I think that much work has to be done yet to convince donors and ensure we can implement the interventions in a more agile way, otherwise, how do we put that in practice? Do you have any success stories about how we can influence donors on this? [Sophie Mareschal]

  • Fernanda Falero: Yes it is a difficult process to engage donors in more system-building funding for these technical areas. There is an internal issue as well, organizations compete for funds, and want to fund their programs or initiatives. donors end up financing small projects related to social sciences and community engagement as there is no overarching proposal. The work in these areas is fragmented, so funding will be fragmented as well. We can influence donors if we agree as well in common work vs. fragmented. It will also help to have donors requesting this coherence and systemic approach to the sector.

The standards and indicators for community engagement in UNICEF's report are interesting. As they are developed for both development and humanitarian work, how are they linked to  OCHA's definition of CE (information sharing, complaints and feedback mechanism, participation in decision-making)?

  • Rania Elessawi: Yes if you review the Minimum standards, it addresses how it aligns with current normative frameworks, including AAP in which these three components (that you mentioned) are within. But the minimum standards expand and call for more systemic integration of community engagement, including programming, implementation, and resourcing.

Where do you locate AAP so far as MEAL and CEA are concerned? Is it part of both or only one? [Joel Njonga]

  • Fernanda Falero: I would say that AAP has its objectives to achieve, CE will contribute to achieve those objectives. you can monitor and evaluate the CE strategies you implement to achieve those specific objectives of AAP.

There are programmes in the academic/humanitarian learning streams that are teaching decolonizing, intercultural practices, and transdisciplinary approaches for community engagement. However, the concepts do not transition easily into the working humanitarian sector.

  • Rania Elessawi: This is true of one of the challenges in how academic/humanitarian learning streams also consider application of community engagement. There are very institution-specific challenges in which value towards research, publication is emphasized in which communities are more subjects rather than collaborators or owners of the research conducted. The engagement within academic institutions and networks also is not an area of strength for humanitarian organizations to effect change within, as most of those partnerships are usually evidence-driven and reinforce some these extractive relationships for information from communities, and not easily linked to actions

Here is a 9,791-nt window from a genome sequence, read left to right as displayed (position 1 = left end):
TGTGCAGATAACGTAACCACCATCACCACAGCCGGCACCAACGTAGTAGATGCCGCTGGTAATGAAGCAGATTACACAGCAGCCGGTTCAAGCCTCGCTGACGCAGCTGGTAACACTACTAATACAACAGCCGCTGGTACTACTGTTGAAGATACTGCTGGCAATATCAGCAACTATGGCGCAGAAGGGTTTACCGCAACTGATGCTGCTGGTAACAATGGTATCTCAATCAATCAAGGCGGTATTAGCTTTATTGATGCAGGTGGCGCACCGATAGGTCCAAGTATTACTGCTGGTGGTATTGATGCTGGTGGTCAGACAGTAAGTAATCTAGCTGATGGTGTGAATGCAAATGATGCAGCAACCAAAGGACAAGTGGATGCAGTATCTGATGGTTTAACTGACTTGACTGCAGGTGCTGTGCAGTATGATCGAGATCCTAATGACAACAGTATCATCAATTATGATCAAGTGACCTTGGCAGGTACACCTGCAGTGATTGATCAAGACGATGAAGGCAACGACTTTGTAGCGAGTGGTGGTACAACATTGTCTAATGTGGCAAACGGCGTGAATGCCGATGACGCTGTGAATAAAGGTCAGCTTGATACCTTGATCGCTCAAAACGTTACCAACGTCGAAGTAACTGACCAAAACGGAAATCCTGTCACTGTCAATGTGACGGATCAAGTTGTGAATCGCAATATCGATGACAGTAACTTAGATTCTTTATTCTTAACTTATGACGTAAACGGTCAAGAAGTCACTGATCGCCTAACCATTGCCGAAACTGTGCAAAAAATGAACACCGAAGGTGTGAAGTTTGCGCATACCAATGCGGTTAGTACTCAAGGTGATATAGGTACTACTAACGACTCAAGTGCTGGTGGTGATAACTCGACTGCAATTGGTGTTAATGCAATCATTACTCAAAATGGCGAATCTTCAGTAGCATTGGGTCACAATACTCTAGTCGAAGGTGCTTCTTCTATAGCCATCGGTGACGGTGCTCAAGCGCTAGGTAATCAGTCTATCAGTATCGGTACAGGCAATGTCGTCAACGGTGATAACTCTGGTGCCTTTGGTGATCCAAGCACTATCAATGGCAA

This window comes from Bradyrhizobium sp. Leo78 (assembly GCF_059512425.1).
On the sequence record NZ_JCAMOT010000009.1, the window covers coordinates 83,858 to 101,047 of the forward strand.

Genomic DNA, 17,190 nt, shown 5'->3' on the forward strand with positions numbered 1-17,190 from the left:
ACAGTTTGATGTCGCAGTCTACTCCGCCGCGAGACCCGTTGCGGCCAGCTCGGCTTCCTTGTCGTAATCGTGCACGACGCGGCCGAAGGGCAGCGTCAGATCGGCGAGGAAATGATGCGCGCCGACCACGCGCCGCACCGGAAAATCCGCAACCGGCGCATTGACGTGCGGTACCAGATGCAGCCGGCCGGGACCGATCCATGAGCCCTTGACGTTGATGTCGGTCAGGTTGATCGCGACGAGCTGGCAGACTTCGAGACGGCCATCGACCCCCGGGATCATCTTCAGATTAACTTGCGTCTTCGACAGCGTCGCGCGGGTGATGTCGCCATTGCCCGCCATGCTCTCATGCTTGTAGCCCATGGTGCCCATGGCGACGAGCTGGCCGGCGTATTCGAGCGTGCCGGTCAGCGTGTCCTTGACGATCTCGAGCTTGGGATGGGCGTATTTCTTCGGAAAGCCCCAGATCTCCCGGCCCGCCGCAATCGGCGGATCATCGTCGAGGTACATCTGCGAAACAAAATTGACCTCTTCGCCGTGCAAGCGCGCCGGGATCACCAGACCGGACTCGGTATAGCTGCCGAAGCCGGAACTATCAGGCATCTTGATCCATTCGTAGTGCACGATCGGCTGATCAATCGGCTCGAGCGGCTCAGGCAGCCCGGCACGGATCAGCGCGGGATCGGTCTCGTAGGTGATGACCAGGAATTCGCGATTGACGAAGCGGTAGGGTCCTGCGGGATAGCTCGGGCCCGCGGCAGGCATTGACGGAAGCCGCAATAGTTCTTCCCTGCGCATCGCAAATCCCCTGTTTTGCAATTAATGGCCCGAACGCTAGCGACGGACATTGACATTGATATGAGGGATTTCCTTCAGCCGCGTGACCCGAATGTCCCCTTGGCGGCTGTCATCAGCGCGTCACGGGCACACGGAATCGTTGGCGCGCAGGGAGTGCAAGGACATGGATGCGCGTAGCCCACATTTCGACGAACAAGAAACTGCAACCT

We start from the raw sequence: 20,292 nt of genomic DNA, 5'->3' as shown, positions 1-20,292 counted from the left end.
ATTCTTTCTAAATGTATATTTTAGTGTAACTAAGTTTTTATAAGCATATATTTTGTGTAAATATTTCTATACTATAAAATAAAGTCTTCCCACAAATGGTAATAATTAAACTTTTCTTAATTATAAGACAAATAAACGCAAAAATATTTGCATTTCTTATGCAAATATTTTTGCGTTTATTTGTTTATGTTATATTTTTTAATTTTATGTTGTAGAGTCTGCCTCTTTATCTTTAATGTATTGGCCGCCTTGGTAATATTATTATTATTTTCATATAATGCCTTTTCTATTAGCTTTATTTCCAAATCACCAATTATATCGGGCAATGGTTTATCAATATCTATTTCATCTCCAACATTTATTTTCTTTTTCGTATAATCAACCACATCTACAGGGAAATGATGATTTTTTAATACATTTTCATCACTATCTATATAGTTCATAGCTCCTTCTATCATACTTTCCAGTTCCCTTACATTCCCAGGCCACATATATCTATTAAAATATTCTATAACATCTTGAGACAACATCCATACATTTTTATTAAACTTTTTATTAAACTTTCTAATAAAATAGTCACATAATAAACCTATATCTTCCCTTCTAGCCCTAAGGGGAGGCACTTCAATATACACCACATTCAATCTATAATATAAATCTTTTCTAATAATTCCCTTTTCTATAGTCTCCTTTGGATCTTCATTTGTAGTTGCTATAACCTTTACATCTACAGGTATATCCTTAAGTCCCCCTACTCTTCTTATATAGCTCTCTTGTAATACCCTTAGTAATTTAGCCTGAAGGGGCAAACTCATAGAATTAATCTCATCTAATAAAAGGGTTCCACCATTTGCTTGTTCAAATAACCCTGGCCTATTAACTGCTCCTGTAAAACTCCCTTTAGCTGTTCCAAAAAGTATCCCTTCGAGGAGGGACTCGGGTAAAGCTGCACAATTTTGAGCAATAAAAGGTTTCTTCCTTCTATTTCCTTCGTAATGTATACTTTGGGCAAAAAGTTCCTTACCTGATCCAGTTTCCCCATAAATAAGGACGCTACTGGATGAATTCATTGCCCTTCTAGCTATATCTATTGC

Did you invite any community people or group to this discussion or any community-based organization from any humanitarian context? [Kabir]

  • Roméo Nganha Medjeugna: In Haiti, after the data analysis and recommendations. Workshops are organized with stakeholders, vulnerable people, CBOs, and NGOs to disseminate the findings.

Also to add to the power imbalances, CE and social science experts (in my experience and observations) are not given power or “space” in crisis responses, or their findings/research are not shared within the humanitarian space they are working is as it is often more “critical” to the response,  but with hopes to make it better. As mentioned by the panelists, not only do we need to explain our research in detail to communities, our humanitarian partners need to help us advocate for research so communities are more willing to participate to collect vital data. How can we better advocate to high-level leaders and operating NGOs in the sector/cluster resposne to ensure they are giving a platform for social science and other sectors do not shy away from working with us? [Georgia Venner]

  • Roméo Nganha Medjeugna: There are many means that we can ensure that high levels leaders and operating NGO are giving a platform for social science. One of the ways is to have some workshops and training sessions on the importance of social sciences, how to analyze data, and the importance of these data in policy making. In addition, we can share with others what has been done before and how useful it is. For example, the cholera perception survey findings were shared with humanitarian actors through email, coordination meetings on RCCE, coordination meetings on cholera responses with the Haitian Red Cross, community-based organizations, and stakeholders...


Event recording

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Rania Elessawi SBC Partnerships Specialist, UNICEF
Fernanda Falero Social Science, SBC Specialist, UNICEF
Gefra Fulane Gefra Fulane Coordinator, Research and Capacity Strengthening, IFRC
Sahar Hegazi Sahar Hegazi Chief Social Behavior Change, Syria Country Office, UNICEF
Ginger Johnson Ginger Johnson Research Specialist, SBC, Collective Service
Roméo Nganha Medjeugna Roméo Nganha Medjeugna Community Engagement and Accountability Delegate, Haiti, IFRC


Manisha Thomas Manisha Thomas Senior Policy Advisor, PHAP